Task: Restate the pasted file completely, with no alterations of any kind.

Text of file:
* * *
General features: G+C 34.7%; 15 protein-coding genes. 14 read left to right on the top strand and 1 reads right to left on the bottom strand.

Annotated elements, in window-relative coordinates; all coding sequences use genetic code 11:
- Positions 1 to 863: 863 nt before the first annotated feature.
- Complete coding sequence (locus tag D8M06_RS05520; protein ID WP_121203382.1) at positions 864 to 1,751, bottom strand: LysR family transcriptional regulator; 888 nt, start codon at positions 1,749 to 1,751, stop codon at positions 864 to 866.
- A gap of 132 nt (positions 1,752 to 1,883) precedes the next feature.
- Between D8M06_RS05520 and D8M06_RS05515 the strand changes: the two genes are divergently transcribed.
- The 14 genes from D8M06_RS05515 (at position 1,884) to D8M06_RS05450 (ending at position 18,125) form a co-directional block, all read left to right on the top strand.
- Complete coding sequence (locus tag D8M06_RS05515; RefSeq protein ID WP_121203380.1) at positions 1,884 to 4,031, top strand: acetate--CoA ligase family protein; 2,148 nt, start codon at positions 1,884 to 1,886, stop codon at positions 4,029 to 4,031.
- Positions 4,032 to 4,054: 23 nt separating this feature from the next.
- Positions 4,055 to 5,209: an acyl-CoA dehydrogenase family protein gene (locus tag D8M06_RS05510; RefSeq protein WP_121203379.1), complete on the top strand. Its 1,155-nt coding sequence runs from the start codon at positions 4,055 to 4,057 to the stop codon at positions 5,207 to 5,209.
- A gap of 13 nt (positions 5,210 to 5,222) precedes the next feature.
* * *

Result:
General features: G+C 34.7%; 15 protein-coding genes. 14 read left to right on the top strand and 1 reads right to left on the bottom strand.

Annotated elements, in window-relative coordinates; all coding sequences use genetic code 11:
- Positions 1 to 863: 863 nt before the first annotated feature.
- Complete coding sequence (locus tag D8M06_RS05520; protein ID WP_121203382.1) at positions 864 to 1,751, bottom strand: LysR family transcriptional regulator; 888 nt, start codon at positions 1,749 to 1,751, stop codon at positions 864 to 866.
- A gap of 132 nt (positions 1,752 to 1,883) precedes the next feature.
- Between D8M06_RS05520 and D8M06_RS05515 the strand changes: the two genes are divergently transcribed.
- The 14 genes from D8M06_RS05515 (at position 1,884) to D8M06_RS05450 (ending at position 18,125) form a co-directional block, all read left to right on the top strand.
- Complete coding sequence (locus tag D8M06_RS05515; RefSeq protein ID WP_121203380.1) at positions 1,884 to 4,031, top strand: acetate--CoA ligase family protein; 2,148 nt, start codon at positions 1,884 to 1,886, stop codon at positions 4,029 to 4,031.
- Positions 4,032 to 4,054: 23 nt separating this feature from the next.
- Positions 4,055 to 5,209: an acyl-CoA dehydrogenase family protein gene (locus tag D8M06_RS05510; RefSeq protein WP_121203379.1), complete on the top strand. Its 1,155-nt coding sequence runs from the start codon at positions 4,055 to 4,057 to the stop codon at positions 5,207 to 5,209.
- A gap of 13 nt (positions 5,210 to 5,222) precedes the next feature.